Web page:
“Next year, we intend to do a significant amount more (of potatoes), and then we are going to go into other crops as well,” Helmick said. “We intend to have a cannery located up in Tucker County by next year to can some of the product that’s grown here. Then, at some future point, maybe next year or the year after, we will can product that’s grown here on our farm.”

With the projected growth of the operation, Huttonsville workers are building another equipment and potato storage facility at the farm. This is in addition to a large bunker-type storage area that was built in the 1940s.

Economically, Helmick and other state and county officials expect the operation to have a significant impact.

“This is fantastic,” said Robbie Morris, executive director of the Randolph County Development Authority. “It’s a neat process. I think it’s a first step in what can be a really great thing for boosting the agriculture economy, not only in Randolph County, but in the region.”

“I appreciate Commissioner Helmick including Randolph County in his statewide plan of improving and increasing agriculture as a significant part of the economy,” Morris added. “It’s neat, and I’m really pleased.”

Randolph County Commissioner Mike Taylor echoed Morris’ sentiments.

“(I’m) quite pleasantly surprised to see what’s going on in our own backyard,” Taylor said. “I think it may make more agricultural opportunities available to our area farmers. I think it’s a great idea, and I think Commissioner Helmick is right on track with it. I know the Randolph County Commission will stand ready and willing to work with him and the department in any way we can to help promote this.”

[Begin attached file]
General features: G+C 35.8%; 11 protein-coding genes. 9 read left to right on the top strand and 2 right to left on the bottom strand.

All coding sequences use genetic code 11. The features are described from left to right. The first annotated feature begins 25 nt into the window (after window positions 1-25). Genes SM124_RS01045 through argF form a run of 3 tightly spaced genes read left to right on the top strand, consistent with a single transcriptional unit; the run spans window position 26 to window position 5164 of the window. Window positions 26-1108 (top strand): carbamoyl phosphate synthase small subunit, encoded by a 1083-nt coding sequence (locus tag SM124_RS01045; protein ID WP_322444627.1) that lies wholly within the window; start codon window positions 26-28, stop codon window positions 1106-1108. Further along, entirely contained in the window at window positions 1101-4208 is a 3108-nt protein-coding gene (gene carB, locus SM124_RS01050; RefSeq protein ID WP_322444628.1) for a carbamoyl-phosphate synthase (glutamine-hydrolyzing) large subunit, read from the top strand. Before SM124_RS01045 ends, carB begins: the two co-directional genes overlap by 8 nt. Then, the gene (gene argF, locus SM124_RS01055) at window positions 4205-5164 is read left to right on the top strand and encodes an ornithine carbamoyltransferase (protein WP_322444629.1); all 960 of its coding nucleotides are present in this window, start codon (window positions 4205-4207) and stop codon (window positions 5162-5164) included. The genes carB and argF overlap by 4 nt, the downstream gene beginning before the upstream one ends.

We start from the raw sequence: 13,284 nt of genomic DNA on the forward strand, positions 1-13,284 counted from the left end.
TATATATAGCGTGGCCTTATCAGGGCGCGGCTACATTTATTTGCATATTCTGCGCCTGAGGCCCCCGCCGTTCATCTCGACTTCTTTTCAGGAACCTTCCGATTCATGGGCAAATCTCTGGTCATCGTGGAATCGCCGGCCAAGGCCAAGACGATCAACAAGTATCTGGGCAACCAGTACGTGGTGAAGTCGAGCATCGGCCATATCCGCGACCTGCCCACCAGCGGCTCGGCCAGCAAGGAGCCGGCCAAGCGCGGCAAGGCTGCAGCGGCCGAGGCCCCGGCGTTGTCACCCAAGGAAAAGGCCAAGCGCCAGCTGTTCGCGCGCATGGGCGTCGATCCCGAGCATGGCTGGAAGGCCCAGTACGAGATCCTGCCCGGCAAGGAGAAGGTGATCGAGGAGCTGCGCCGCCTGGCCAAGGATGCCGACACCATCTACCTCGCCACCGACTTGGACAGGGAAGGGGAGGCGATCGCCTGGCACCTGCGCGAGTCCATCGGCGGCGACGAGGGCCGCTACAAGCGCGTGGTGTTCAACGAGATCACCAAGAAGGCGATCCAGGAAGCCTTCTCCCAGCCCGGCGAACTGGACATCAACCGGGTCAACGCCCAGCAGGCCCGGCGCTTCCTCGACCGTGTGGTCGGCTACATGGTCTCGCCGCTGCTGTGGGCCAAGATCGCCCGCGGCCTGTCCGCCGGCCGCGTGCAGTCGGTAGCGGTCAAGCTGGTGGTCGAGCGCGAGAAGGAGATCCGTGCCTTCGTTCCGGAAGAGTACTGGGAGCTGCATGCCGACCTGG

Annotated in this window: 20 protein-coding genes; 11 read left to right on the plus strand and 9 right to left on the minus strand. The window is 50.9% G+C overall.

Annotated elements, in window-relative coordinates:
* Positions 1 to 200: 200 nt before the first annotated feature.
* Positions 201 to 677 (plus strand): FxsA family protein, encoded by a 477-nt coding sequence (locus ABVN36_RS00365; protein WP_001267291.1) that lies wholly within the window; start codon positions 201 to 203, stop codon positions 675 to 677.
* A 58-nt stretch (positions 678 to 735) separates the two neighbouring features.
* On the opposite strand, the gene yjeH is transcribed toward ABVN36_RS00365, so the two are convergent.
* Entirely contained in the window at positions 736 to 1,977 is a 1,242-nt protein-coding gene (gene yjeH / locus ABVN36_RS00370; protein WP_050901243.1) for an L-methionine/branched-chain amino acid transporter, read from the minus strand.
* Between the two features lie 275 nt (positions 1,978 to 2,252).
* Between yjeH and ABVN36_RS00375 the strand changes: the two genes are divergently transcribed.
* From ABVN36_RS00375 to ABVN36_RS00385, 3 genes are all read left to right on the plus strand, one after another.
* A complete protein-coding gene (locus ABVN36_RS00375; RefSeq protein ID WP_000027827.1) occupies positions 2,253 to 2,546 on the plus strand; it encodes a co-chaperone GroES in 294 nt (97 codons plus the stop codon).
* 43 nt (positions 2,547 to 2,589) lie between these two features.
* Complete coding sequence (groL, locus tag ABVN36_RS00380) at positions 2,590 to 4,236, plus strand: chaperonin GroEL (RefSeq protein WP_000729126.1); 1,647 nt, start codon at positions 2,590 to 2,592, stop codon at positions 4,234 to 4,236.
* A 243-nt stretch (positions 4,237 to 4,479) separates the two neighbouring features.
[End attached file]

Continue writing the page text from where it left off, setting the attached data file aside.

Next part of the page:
Del. Bill Hartman, D-Randolph, also said there is plenty of room for agricultural growth in the area.

“Probably only 10 percent of the (Tygart) Valley is being farmed right now,” Hartman said. “I think there is all kinds of potential. Walt is doing everything he can to bring that potential to the foreground.”

Part of bringing that to the forefront is branding, Helmick said. The potatoes being packaged at the Huttonsville facility are put into West Virginia-branded bags. The design of the bags was done in Helmick’s office by Program Specialist Kristen Carrington.

“The logo was developed by Kristen, who is with our staff,” Helmick said. “She did a good job. It does look like West Virginia, and it looks like a potato, so we covered both of them at the same time.”

Ag officials expect production to go into high gear next week, as a significant amount of product remains to be processed.

From there, the potatoes will be available at nearly every farmers market in the state. The product also is being offered for sale to state institutions, public schools and senior centers.

Locally, 50-pound bags of potatoes will be available for purchase today at Crazy Harry’s on the Beverly Five-lane. Additional points of sale will be announced on the Department of Agriculture’s website, www.wvagriculture.gov.

“We do have a significant opportunity,” Helmick said. “We realize that opportunity, and with the help of all the people that are here today and the people that are involved in agriculture from West Virginia University, West Virginia State University and Potomac State College, we intend to move agriculture to another level and to pick up some of that $6 billion opportunity that we are now importing into West Virginia. We intend to take it to the next level and employ West Virginians in that process.”